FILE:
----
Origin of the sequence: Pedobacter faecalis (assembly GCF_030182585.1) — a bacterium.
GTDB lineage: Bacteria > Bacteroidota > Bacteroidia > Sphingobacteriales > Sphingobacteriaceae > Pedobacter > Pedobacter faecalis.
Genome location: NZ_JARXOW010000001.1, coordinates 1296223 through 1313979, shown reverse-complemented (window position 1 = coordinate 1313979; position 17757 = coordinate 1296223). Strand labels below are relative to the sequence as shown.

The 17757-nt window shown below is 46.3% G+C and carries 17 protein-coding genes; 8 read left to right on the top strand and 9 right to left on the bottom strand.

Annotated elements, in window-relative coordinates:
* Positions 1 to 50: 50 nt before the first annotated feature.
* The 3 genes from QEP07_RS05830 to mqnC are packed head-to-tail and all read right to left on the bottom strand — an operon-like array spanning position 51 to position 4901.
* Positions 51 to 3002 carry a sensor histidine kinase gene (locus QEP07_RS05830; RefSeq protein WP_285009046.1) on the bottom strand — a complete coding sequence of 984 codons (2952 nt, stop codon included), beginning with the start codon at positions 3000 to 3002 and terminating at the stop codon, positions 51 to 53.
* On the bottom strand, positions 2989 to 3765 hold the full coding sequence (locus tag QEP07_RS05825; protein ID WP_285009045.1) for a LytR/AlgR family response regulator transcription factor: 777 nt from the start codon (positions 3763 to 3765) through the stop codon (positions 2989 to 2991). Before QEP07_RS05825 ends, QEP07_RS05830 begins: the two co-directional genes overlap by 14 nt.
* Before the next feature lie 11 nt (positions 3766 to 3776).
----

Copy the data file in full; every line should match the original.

Origin of the sequence: Pedobacter faecalis (assembly GCF_030182585.1) — a bacterium.
GTDB lineage: Bacteria > Bacteroidota > Bacteroidia > Sphingobacteriales > Sphingobacteriaceae > Pedobacter > Pedobacter faecalis.
Genome location: NZ_JARXOW010000001.1, coordinates 1296223 through 1313979, shown reverse-complemented (window position 1 = coordinate 1313979; position 17757 = coordinate 1296223). Strand labels below are relative to the sequence as shown.

The 17757-nt window shown below is 46.3% G+C and carries 17 protein-coding genes; 8 read left to right on the top strand and 9 right to left on the bottom strand.

Annotated elements, in window-relative coordinates:
* Positions 1 to 50: 50 nt before the first annotated feature.
* The 3 genes from QEP07_RS05830 to mqnC are packed head-to-tail and all read right to left on the bottom strand — an operon-like array spanning position 51 to position 4901.
* Positions 51 to 3002 carry a sensor histidine kinase gene (locus QEP07_RS05830; RefSeq protein WP_285009046.1) on the bottom strand — a complete coding sequence of 984 codons (2952 nt, stop codon included), beginning with the start codon at positions 3000 to 3002 and terminating at the stop codon, positions 51 to 53.
* On the bottom strand, positions 2989 to 3765 hold the full coding sequence (locus tag QEP07_RS05825; protein ID WP_285009045.1) for a LytR/AlgR family response regulator transcription factor: 777 nt from the start codon (positions 3763 to 3765) through the stop codon (positions 2989 to 2991). Before QEP07_RS05825 ends, QEP07_RS05830 begins: the two co-directional genes overlap by 14 nt.
* Before the next feature lie 11 nt (positions 3766 to 3776).